Practical Metrics for Corporate Legal Departments

Practical Metrics for Corporate Legal Departments

KPIs are here to stay

Until fairly recently, most corporate legal teams were exempt from providing quantifiable measurements back to the business. Typically called key performance indicators (KPIs) or metrics, these measurements can be used to demonstrate the legal department’s performance against overall company goals.

Over the last several years, we’ve seen more organizations view every department–legal included–as a contributor to overall company strategic initiatives, especially around risk and cost reduction.

The impact on legal teams is pressure to balance the realities of managing a corporate litigation portfolio with the need to protect sensitive company data and a directive to reign in legal spending. Teams are now looking for quantifiable ways to demonstrate how they contribute to the business’ goals.

But getting started can be a fuzzy process. Before you can start to make improvements or adjustments, you need to define what you will measure. Each company has unique initiatives, so customize your measurements to reflect your company’s priorities and your legal team’s litigation portfolio.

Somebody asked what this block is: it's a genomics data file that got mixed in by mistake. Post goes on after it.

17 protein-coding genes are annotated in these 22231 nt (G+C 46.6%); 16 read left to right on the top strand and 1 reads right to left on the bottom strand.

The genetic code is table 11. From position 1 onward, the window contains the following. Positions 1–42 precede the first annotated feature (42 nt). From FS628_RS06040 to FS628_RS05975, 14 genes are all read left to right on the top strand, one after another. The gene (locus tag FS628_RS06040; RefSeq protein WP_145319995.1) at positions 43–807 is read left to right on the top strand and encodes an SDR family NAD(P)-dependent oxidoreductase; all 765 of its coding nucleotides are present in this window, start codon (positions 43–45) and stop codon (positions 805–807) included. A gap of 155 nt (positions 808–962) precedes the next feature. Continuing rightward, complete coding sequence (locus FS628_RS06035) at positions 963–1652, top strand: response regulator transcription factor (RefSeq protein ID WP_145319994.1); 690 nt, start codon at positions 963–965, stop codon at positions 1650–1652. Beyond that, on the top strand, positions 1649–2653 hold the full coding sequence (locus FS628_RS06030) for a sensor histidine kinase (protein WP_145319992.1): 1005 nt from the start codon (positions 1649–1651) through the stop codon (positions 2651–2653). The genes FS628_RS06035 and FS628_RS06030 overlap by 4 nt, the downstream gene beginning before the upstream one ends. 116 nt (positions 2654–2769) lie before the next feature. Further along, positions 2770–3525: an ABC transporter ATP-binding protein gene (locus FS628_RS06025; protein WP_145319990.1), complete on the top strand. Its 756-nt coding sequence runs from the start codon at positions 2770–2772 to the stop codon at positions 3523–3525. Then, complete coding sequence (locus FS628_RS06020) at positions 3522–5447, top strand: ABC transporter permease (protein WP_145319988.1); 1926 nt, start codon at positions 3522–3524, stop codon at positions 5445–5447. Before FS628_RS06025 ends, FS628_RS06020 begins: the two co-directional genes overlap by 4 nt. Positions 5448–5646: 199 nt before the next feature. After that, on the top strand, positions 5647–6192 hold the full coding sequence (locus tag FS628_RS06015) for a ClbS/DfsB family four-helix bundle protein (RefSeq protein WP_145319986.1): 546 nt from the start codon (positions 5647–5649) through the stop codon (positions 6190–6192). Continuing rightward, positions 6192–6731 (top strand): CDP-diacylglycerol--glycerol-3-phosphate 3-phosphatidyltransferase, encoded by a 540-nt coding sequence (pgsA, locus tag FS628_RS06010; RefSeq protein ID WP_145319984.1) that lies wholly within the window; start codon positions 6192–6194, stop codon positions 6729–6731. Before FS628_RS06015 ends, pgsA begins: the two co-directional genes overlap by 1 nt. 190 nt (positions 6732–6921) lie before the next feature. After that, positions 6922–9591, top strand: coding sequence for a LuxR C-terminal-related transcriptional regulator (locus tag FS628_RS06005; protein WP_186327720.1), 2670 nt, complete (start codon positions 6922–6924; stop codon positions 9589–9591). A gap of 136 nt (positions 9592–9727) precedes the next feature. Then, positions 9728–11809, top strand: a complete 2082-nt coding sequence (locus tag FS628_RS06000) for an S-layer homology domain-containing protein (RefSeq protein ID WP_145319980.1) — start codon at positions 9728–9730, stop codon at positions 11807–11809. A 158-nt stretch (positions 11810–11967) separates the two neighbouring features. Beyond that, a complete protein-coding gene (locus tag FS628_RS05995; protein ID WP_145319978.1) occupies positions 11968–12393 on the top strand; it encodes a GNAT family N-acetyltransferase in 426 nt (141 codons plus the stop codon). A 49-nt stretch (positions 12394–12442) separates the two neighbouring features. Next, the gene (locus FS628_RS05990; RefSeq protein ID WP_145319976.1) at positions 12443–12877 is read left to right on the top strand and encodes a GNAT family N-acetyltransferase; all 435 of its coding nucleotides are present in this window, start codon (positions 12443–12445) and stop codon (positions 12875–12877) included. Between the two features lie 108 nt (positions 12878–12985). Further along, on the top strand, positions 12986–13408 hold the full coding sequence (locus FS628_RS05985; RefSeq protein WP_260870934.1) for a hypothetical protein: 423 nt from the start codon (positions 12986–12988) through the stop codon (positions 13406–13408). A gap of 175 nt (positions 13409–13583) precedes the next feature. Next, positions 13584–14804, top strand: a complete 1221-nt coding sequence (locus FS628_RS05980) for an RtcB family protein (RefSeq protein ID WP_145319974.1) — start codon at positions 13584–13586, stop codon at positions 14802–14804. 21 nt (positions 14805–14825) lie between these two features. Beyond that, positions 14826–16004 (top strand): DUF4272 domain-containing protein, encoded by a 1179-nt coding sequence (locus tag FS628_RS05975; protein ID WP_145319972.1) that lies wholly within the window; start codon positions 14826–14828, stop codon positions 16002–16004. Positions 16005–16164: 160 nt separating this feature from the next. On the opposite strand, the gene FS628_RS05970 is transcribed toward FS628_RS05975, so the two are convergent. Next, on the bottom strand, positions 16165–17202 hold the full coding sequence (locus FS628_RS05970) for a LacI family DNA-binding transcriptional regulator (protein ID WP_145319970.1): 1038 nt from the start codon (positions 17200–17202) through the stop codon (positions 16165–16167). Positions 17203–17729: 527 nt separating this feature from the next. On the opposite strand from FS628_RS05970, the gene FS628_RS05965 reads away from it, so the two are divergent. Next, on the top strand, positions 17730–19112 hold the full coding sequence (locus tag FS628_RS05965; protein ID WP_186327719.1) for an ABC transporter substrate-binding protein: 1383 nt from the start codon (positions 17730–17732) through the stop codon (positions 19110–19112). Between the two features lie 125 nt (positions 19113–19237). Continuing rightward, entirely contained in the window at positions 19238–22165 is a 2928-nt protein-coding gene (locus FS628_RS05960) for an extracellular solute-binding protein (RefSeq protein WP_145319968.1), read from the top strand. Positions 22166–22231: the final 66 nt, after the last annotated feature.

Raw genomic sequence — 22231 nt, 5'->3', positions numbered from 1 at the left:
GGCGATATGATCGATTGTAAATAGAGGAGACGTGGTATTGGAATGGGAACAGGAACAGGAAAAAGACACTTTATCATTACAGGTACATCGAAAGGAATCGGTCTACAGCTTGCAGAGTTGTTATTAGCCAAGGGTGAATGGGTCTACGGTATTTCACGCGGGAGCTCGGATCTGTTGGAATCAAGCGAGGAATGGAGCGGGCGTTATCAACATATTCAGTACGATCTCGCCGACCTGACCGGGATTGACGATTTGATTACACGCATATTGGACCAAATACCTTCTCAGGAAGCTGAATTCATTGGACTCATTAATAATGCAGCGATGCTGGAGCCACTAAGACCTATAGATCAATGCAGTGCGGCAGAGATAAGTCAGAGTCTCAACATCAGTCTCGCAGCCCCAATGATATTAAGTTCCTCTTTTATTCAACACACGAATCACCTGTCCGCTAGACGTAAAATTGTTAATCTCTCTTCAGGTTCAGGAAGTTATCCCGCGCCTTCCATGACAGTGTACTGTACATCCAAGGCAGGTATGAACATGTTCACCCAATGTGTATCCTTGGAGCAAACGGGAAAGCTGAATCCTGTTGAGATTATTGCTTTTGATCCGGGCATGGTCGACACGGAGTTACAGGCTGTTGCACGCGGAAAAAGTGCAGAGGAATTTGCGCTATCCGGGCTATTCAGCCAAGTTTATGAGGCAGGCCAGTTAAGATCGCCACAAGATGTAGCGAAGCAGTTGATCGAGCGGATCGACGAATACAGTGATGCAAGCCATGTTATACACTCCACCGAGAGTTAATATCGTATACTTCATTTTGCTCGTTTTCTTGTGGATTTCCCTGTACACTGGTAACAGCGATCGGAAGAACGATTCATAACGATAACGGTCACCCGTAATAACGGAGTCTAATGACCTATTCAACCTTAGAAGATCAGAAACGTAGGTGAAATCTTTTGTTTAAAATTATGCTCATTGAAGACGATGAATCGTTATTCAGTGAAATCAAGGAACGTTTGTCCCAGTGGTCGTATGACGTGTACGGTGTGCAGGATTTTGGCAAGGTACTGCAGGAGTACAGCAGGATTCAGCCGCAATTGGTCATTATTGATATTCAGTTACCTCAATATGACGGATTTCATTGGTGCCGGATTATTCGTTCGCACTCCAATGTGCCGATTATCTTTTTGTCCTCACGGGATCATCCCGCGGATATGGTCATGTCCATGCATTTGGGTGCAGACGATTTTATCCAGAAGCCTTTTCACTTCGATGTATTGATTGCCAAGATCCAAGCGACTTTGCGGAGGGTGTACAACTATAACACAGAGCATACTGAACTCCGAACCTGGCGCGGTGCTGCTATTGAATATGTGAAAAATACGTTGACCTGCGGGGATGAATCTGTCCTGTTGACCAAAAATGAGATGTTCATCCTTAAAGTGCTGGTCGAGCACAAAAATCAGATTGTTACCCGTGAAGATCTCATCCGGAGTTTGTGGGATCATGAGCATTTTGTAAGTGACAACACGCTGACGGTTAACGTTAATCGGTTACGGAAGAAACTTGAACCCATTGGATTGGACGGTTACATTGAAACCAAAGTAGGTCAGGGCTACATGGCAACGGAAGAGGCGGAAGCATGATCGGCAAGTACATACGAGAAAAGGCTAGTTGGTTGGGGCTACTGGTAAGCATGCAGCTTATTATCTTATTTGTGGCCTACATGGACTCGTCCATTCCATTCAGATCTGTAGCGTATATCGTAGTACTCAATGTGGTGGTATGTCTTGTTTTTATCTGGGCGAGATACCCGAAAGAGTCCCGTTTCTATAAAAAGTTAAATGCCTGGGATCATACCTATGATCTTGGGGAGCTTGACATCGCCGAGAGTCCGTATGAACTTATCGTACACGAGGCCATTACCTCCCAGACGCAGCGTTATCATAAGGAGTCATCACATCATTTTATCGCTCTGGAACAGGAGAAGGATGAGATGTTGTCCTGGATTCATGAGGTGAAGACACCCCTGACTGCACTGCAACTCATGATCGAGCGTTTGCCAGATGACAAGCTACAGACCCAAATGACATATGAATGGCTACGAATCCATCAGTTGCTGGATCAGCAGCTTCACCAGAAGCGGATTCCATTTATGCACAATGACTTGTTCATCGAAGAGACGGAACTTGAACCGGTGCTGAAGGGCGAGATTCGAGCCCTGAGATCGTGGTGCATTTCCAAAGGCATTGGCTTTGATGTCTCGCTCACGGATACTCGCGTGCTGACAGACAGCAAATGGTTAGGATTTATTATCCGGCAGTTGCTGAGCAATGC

Common baseline metrics include:

  • General information about matters that can be categorized and aggregated, such as timelines and claim types
  • Costs: break out ediscovery spend into discrete categories to measure things like cost per matter, cost per stage, or cost and results by vendor
  • Data preservation and collection: track the number of custodians per matter and the volume of data collected per custodian

Not only do these metrics demonstrate value back to the business, they are critical tools for understanding department staffing needs and for planning time and resources for future litigation. Your measurements can, and should, iterate over time as you better understand what is and isn’t useful for your team and organization.

3 Best Practices for Establishing Metrics

  1. Customize your KPIs: there’s no one-size-fits-all framework
  2. Partner with IT: once you’ve identified a focus area, they can help you pull the right data
  3. Don’t just set it and forget it: monitor data to identify trends and places for optimization

Whether you are just implementing KPIs for the first time or are due for a metrics update, we’ve created a short, actionable guide to help you think through and establish the most effective measurements for your team and your company.

Download A How-to Guide For Ediscovery Metrics to learn more!